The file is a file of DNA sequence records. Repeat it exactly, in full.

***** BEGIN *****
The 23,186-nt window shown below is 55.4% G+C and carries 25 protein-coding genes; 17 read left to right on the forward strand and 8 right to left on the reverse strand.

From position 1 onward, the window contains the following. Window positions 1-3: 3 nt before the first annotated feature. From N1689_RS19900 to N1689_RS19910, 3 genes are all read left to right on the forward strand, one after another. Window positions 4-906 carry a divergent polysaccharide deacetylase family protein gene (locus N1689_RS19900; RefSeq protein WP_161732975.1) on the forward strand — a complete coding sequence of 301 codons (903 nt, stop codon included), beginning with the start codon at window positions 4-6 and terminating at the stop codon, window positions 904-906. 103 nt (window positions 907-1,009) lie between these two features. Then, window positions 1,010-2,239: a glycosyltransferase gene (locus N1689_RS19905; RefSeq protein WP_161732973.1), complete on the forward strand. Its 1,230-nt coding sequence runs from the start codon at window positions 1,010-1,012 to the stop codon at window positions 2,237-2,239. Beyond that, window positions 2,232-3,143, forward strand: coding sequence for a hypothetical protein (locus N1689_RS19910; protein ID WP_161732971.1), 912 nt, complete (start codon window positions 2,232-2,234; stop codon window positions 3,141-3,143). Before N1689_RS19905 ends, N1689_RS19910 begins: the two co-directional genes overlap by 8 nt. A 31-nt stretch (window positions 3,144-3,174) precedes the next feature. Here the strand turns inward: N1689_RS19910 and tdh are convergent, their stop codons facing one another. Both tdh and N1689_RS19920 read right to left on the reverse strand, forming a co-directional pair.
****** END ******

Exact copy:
The 23,186-nt window shown below is 55.4% G+C and carries 25 protein-coding genes; 17 read left to right on the forward strand and 8 right to left on the reverse strand.

From position 1 onward, the window contains the following. Window positions 1-3: 3 nt before the first annotated feature. From N1689_RS19900 to N1689_RS19910, 3 genes are all read left to right on the forward strand, one after another. Window positions 4-906 carry a divergent polysaccharide deacetylase family protein gene (locus N1689_RS19900; RefSeq protein WP_161732975.1) on the forward strand — a complete coding sequence of 301 codons (903 nt, stop codon included), beginning with the start codon at window positions 4-6 and terminating at the stop codon, window positions 904-906. 103 nt (window positions 907-1,009) lie between these two features. Then, window positions 1,010-2,239: a glycosyltransferase gene (locus N1689_RS19905; RefSeq protein WP_161732973.1), complete on the forward strand. Its 1,230-nt coding sequence runs from the start codon at window positions 1,010-1,012 to the stop codon at window positions 2,237-2,239. Beyond that, window positions 2,232-3,143, forward strand: coding sequence for a hypothetical protein (locus N1689_RS19910; protein ID WP_161732971.1), 912 nt, complete (start codon window positions 2,232-2,234; stop codon window positions 3,141-3,143). Before N1689_RS19905 ends, N1689_RS19910 begins: the two co-directional genes overlap by 8 nt. A 31-nt stretch (window positions 3,144-3,174) precedes the next feature. Here the strand turns inward: N1689_RS19910 and tdh are convergent, their stop codons facing one another. Both tdh and N1689_RS19920 read right to left on the reverse strand, forming a co-directional pair.